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Sunday, June 9, 2013

Not Rotten to the Core

Coming soon to--or perhaps already arrived at--a school near you: The Common Core State Standards.  As the name implies, the Common Core comprises a set of academic requirements (in math and language skills) that students are supposed to master in each grade through high school.  While adoption of the Common Core is, strictly speaking, voluntary, the vast majority of states have committed to using them, not least because adopting the Common Core was a pre-requisite to qualify for federal funding in the "Race to the Top" program.  Conservatives dislike the Common Core, seeing it as unwarranted federal intrusion in an area--public education--historically reserved for the states.  Liberals are uneasy about the Common Core's reliance on standardized testing and its potential use as a bludgeon against teachers.  ("Mr. Smith, your students' scores on the Common Core exams fell 3% this year.  What do you have to say for yourself?")

First, to the conservatives: You are absolutely right that the Common Core represents a federal mandate.  (Yes, technically, as mentioned above, the curriculum is voluntary, but since so much funding depends on its adoption, the Common Core is voluntary in much the same way that eating is voluntary: One doesn't have to do it, but one will probably not enjoy the results of such a choice.)  But, seriously, folks, haven't we outgrown the notion that education policy should be left to the states?  It's a truism that the world is flat--that Americans are competing for jobs and opportunities not only with people within their own communities but with people from across the entire country and, indeed, the world.  Can anyone truly argue that the educational needs of a child in New York differ fundamentally from those of a child in Mississippi?  When educational researchers and policy experts lament the fact that Americans consistently lag their peers in South Korea or Germany (or the Czech Republic, for Pete's sake!), they are implicitly or explicitly calling for a national educational policy.  There is no reason a high school student in Arkansas shouldn't have to suffer as much with trigonometry as an 11th grader in Massachusetts.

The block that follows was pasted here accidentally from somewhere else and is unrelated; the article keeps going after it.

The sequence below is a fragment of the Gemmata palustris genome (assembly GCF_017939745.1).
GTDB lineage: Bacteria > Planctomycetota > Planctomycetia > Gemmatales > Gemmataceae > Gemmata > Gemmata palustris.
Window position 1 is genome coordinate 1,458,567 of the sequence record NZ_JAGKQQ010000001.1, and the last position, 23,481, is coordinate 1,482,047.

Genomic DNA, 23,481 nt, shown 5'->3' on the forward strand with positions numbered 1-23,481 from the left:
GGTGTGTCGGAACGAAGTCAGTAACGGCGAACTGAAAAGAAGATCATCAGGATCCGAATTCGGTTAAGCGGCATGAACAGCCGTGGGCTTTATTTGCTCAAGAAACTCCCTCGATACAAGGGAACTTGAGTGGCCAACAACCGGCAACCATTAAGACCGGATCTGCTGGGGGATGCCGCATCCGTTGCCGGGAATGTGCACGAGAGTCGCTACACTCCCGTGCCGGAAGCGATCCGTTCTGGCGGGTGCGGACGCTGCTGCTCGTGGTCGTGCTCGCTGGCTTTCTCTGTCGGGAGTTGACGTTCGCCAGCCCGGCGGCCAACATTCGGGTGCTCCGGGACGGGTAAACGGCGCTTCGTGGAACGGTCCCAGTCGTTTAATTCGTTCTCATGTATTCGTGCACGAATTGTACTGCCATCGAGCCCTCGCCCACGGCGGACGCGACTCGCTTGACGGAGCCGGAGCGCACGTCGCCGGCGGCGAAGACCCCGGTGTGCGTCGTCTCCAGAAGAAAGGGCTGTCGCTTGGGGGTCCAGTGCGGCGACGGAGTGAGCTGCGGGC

A more liberal-leaning complaint bemoans the Core's emphasis on measurable skills, which do not take into account the need for students to experience the more intrinsic rewards of learning.  These complaints deal mainly with the language-based standards.  According to public school teacher Claire Needell Hollander,

"The writers of the Common Core had no intention of killing literature in the classroom. But the convenient fiction that yearly language learning can be precisely measured by various “metrics” is supplanting the importance of literary experience. The Common Core remains neutral on the question of whether my students should read Shakespeare, Salinger or a Ford owner’s manual, so long as the text remains 'complex.'"

Well, again, yes.  Certainly, I would personally encourage students to read Shakespeare rather than a repair manual for a tractor (unless we're talking about Cymbeline, in which case it's a toss-up), but as I mentioned in a previous post, the point is that students should read and, by reading, develop their reading skills.  When it comes to testing students' reading abilities, the more they have been exposed to the written word--in whatever form--the better they will be able to perform on standardized tests.  Now, we can argue that standardized tests--especially of the multiple-choice variety--are not the best way to evaluate a student's knowledge, and we can and should look for other evaluative mechanisms.  But again there is nothing inherently objectionable in the idea that all students--regardless of which state they live in--should possess certain literacy skills.

I do share some concern about Common Core standards being used as a weapon to punish teachers and teachers' unions.  Especially in the early going, one can expect that students will struggle with some of the Common Core's requirements--particularly if these students have not been adequately prepared in the years that have preceded the Core's implementation. If a fifth-grade teacher is suddenly responsible for teaching certain material that the students are not ready for (based on their suddenly "subpar" fourth-grade instruction), it seems unfair to punish that teacher when the results are less than satisfactory in the first few years.  Once the Common Core has been around for some time, though, it stands to reason that teachers and students will adjust.  Ultimately, I am not against the idea of teacher accountability or even using standardized test scores as a part--a PART--of a teacher evaluation system.  And frankly, a Common Core could make life easier--or at least more predictable--for a teacher facing evaluation: No matter where the teachers are working, they know what they need to teach and what standards they will be held to.

A Common Core--a common body of knowledge--is a logical development in education.  There is no reason to oppose it reflexively.

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